Valeria Talbot, Co-Head, MENA Centre, ISPI

The UAE’s abstention is not about diplomacy, but national agenda

“After Russia invaded Ukraine, the United Arab Emirates is pursuing a non-aligned posture in the crisis, as emphasized by Abu Dhabi’s abstention on the UN Security Council resolution condemning Moscow. Publicly, the strategy is explained by UAE’s president advisor Anwar Gargash: we “believe that taking sides would only lead to more violence”. However, preserving diversified alliances (US, Russia, China, and India), economic bonds and national security seems to primarily orient recent Abu Dhabi’s choices rather than specific diplomatic intent. As the UAE abstained on Ukraine, the UN Security Council passed a resolution to extend the arms embargo to the entire Yemen’s Houthi group, defined as “terrorist”: differently from the past, the resolution was also voted by Russia. Then the UAE voted for the General Assembly resolution which “deplores” Russia’s “aggression against Ukraine”. However, this hyper-pragmatic path is extremely narrow for the Emiratis: the crisis has a too big international dimension. Due to its non-permanent seat at the UN Security Council, the UAE is the most exposed GCC country in the US-Russia new Cold War. If the crisis drags on – included economic sanctions – the UAE will probably enter a complicated phase in its relationship with Washington”.

Eleonora Ardemagni, Associate Research Fellow, ISPI

Saudi Arabia’s cautious approach

“Saudi Arabia has stayed very quiet on the Ukrainian developments. At the OPEC+ meeting last Wednesday, the group concluded that there is no physical disruption to oil supplies (yet) and no market shortage, so it decided to continue with its phased target increases of 400,000 barrels per day (bpd) each month. In practice, members are already falling well short of this, and Russian exports are likely to be constrained in various ways, so this will tighten the market further. Saudi Arabia will at this stage not take any moves that may be construed as aggressive or hostile against Russia, but it has a tricky balancing act under the US and likely European pressure.”

Robin Mills, CEO, Qamar Energy

Israel should opt for a clear position

“Israel needs to clearly support Ukraine and condemn the Russian invasion. This is the right normative and geopolitical position to take. It will be in line with the new Israeli government’s messaging about its commitment to liberal and democratic values, and it will be in line with Israel’s deep alliance with the US and the West. However, while Foreign Minister Lapid adopted such an approach in his recent public statements, Prime Minister Bennett (as well as other officials) refrains from mentioning Russia by name when declaring support for Ukraine. Israel is concerned that alienating Russia may lead Moscow to limit Israel’s freedom of action against Iranian targets in Syria. While this is a legitimate security concern, it should not deter Israel from being on the right side of history. As the crisis in Ukraine continues, and as international pressure against Russia continues to mount, Israel will need to make its position more and more clear and become part of various multilateral reactions. In parallel, it should positively consider Ukraine’s request to provide mediation support with Russia and continue its humanitarian assistance to the people of Ukraine.”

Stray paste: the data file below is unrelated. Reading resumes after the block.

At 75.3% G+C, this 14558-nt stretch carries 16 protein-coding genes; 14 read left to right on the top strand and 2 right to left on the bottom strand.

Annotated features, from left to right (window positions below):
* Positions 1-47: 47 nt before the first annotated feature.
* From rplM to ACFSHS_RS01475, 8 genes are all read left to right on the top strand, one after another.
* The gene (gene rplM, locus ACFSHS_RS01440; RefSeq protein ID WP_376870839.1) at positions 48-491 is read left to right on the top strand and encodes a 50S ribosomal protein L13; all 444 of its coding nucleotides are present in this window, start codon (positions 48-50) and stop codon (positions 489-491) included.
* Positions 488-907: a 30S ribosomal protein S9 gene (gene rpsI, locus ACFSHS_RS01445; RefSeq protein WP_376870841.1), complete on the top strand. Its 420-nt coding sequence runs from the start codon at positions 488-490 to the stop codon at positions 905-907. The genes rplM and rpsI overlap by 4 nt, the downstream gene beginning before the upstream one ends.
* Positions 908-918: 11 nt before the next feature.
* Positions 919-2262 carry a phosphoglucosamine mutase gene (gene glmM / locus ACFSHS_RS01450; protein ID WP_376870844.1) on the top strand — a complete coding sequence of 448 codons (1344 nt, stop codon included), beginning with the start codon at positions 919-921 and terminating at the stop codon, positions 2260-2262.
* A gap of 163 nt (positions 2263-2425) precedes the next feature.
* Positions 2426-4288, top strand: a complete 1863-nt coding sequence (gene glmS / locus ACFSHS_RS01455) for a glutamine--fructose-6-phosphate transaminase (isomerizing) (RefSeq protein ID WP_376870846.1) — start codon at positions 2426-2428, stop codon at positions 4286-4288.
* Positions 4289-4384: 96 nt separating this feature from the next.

Nimrod Goren, Ph.D, President and Founder, The Israeli Institute for Regional Foreign Policies (Mitvim)

Food and Finances: The multiple challenges the Ukraine war poses to Egypt

“For Egypt, Russia’s invasion of Ukraine poses multiple challenges. The clearest challenge is the threat this war poses to Egypt’s food security. Egypt is the world’s largest importer of wheat while Russia and Ukraine are the world’s largest exporters. The impact is already being felt. Egypt has had to cancel two wheat tenders since the war began due to high prices and uncertainty of supply. Egypt’s recovering tourism sector will suffer as well, given Egypt’s popularity as a destination for both Russians and Ukrainians.